Tuesday, July 28, 2009


Talents and accomplishment may reside anywhere; multi-talented people employed in one field have hobbies, passions and a sense of curiosity that can develop into substantial accomplishment. But such talents are often veiled & out of sight. One pathway for discovery is "crowdsourcing" (an open call for problem solving), but other systems for detection, utilization & reward should be devised. Let's utilize these resources!

Because academic publishing is a long and often tedious procedure, it does not accurately reflect the sum of progress in a research field. Researchers often follow lines of inquiry which never result in publications. This may be simply due to findings being judged uninteresting to the community or to the individual researcher. Perhaps the researcher, adequately understanding a phenomenon, wishes to direct his or her attention elsewhere. Little or no overt achievement may accrue. How might such work / interests be charted?

It is common to think of specialists or experts as being highly-capable in one or perhaps two fields. But while vocational expertise uses focused marketing in support of a concentration, actual expertise may span a range of fields, and perhaps dozens of subfields. Acknowledgment of wide-ranging talents might damage specialist reputation where the public perceives a lack of concentration, or where multiple achievements engender envy or uncomfortable self-reflection in surrounding individuals.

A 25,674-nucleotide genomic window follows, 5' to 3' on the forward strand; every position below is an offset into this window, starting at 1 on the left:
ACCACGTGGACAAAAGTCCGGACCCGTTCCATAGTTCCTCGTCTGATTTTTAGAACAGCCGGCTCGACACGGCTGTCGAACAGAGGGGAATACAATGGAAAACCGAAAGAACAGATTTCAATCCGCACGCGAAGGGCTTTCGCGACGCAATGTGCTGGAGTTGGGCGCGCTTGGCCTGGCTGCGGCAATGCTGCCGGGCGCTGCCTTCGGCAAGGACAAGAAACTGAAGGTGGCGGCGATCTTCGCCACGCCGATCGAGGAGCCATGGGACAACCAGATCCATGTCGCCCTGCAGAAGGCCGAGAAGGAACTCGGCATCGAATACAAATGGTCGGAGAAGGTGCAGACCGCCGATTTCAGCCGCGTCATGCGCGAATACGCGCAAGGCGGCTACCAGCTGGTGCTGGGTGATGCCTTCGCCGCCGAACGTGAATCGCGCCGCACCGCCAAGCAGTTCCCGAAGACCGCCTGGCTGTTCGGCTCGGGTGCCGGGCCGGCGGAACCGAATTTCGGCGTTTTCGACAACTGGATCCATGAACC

Universities are often considered validators of achievement, but it's tough to gain university credit for non-formal education. Most universities require that a person register as a student, pay large sums of money, and sit in a classroom for dozens or hundreds of hours; non-traditional education undercuts their trade. So-called "higher education" often wastes great amounts of critical time and resources. But after investing heavily in the university system, many graduates are unwilling to offer public criticism. (I've four university degrees, from good institutions in four different nations. In each case I learned a lot. But each program also had substantial weak points, and a lot of time was wasted. Maybe the greatest weakness was pedagogical: most professors are untrained in educational method, and students suffer tremendously).

I hope the Localversity system can help reveal and validate accomplishment among the general public, and put wider energies to good use. Write to me with ideas. Or donate funding toward Localversity's alternative approaches to a better world.

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